Visiting Sepilok is essential to understanding Borneo and what makes the island tick; the sights and sounds of Kabili-Sepilok Forest Reserve are incredible. The region is home to a high-profile handful of conservation and animal rescue projects which are vital to the protection of many endangered species including orangutans and sun bears. Stay in a rainforest resort on the edge of the protected jungle, visit the Rainforest Discovery Centre, and learn more about the contemporary wildlife conservation which is central to the lives of local residents, scientists, botanists and dedicated park rangers. The longer you stay the more you'll appreciate the importance of these kinds of projects and what they protect.
Obviously there's a lot more, this is just to get you started...
The Sepilok Orang Utan Rehabilitation Centre's criss-cross of raised boardwalks makes it a near certainty that you’ll spot at least one or two orangutans at some point. This is a very well-established, well-known sanctuary complete with feeding platforms, handrails and even a nursery play area for the youngest orangs. Visitors must keep a respectful distance from the animals, but the orangutans sometimes come very close of their own accord. Feeding times turn the sanctuary into a raucous raft of noise, whilst hourly educational talks offer informative learning about the surrounding habitat. Experience the orangutans in their natural habitat, and find out on-the-ground details about the project’s continuing conservation.
Although visitors are advised to be as quiet as possible whilst in Kabili-Sepilok Forest Reserve, the cacophony of insects, birds and animals almost makes this request redundant! This is somewhere to become fully immersed in the rainforest. The Discovery Centre’s information points explain what you can expect to see and where, from watching lizards scuttling across the forest floor and catching sight of snakes slithering under ferns, to glimpsing giant butterflies fluttering out of the foliage. Suspended walkways provide a route high over the canopy from where you can look out over the lakes. There are several easy-going jungle trails, as well as an organised nocturnal walk which offers the best chance of spotting (or at least hearing) the forest’s most elusive wildlife.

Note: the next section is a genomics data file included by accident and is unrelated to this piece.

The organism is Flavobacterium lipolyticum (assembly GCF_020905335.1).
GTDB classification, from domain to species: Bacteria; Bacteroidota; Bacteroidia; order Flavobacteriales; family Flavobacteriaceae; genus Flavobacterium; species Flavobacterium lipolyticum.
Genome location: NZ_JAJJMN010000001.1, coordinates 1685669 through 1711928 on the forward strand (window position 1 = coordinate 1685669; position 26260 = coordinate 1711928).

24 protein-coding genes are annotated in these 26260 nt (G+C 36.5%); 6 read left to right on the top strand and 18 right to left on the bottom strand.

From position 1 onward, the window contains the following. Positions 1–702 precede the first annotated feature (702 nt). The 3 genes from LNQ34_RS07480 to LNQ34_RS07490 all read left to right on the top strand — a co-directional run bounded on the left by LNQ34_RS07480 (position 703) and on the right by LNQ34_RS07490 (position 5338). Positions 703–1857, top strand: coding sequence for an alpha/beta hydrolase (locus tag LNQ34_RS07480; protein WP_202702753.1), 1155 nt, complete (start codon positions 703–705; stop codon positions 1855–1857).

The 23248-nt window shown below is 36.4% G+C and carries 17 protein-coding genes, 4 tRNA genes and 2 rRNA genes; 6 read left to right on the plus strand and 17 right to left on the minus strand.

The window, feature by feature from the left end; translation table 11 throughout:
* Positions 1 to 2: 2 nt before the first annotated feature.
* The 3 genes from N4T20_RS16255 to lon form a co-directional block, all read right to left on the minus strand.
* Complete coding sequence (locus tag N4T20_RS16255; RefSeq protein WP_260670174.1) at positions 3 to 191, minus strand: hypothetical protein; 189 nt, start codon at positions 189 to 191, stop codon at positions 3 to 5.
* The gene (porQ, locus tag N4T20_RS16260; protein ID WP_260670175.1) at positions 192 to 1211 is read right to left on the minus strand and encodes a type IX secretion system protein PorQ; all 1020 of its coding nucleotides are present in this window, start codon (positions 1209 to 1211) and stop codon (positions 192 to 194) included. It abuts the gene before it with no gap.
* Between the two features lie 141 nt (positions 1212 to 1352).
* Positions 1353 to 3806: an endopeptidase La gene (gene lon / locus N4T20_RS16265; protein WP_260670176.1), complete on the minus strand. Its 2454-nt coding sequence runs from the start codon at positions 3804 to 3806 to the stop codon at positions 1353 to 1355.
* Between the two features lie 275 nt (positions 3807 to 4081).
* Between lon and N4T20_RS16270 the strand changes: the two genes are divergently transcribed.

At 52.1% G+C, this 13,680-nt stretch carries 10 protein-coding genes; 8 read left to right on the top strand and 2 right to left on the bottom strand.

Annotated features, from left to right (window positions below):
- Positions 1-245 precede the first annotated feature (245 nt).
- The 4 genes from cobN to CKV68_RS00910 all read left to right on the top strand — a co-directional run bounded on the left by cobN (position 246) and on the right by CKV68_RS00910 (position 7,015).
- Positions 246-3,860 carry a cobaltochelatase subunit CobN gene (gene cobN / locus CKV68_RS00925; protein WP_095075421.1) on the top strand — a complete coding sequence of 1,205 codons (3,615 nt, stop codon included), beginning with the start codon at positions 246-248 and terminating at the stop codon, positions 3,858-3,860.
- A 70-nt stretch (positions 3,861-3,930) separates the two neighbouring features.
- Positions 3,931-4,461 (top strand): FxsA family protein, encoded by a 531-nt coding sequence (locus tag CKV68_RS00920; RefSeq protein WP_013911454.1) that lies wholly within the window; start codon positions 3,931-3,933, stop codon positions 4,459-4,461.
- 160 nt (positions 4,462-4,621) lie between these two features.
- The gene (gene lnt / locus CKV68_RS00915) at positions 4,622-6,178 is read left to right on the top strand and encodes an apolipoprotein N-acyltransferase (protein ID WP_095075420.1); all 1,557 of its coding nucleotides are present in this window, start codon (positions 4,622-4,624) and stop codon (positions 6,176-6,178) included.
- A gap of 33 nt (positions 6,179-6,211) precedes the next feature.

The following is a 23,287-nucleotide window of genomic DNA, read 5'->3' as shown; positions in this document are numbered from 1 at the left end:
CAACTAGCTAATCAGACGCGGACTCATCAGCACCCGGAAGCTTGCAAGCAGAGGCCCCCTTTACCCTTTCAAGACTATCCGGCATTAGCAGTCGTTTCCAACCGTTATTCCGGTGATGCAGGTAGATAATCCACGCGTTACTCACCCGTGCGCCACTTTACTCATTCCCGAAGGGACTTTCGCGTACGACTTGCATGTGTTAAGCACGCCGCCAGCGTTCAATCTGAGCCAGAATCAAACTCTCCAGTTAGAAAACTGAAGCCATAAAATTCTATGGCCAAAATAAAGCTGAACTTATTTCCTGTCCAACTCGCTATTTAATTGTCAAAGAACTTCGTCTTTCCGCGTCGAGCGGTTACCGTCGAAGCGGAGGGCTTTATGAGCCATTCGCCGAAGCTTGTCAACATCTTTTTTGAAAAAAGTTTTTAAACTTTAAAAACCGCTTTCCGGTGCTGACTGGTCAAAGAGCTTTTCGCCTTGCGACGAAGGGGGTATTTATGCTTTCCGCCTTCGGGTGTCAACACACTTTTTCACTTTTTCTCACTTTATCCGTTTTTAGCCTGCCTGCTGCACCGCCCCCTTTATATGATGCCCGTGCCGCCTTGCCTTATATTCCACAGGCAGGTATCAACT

Just across the rainforest road from the orangutan sanctuary is a conservation project dedicated to a slightly less well-known species: the Malayan sun bear. The smallest of the world’s bear species, and the second scarcest, the sun bear is listed as vulnerable due to habitat loss, hunting and captivity. The Bornean Sun Bear Conservation Centre (BSBCC) is focused on their rescue and rehabilitation, and is the only project in the world dedicated to the species. See the bears in their natural forest habitat from the observation platform, and chat to the committed staff about how they raise awareness and care for the animals and the environment.
Explore an untamed habitat concealing endangered animals, rare birds and plants with mysterious medicinal properties; all before steeling away for a remote island retreat.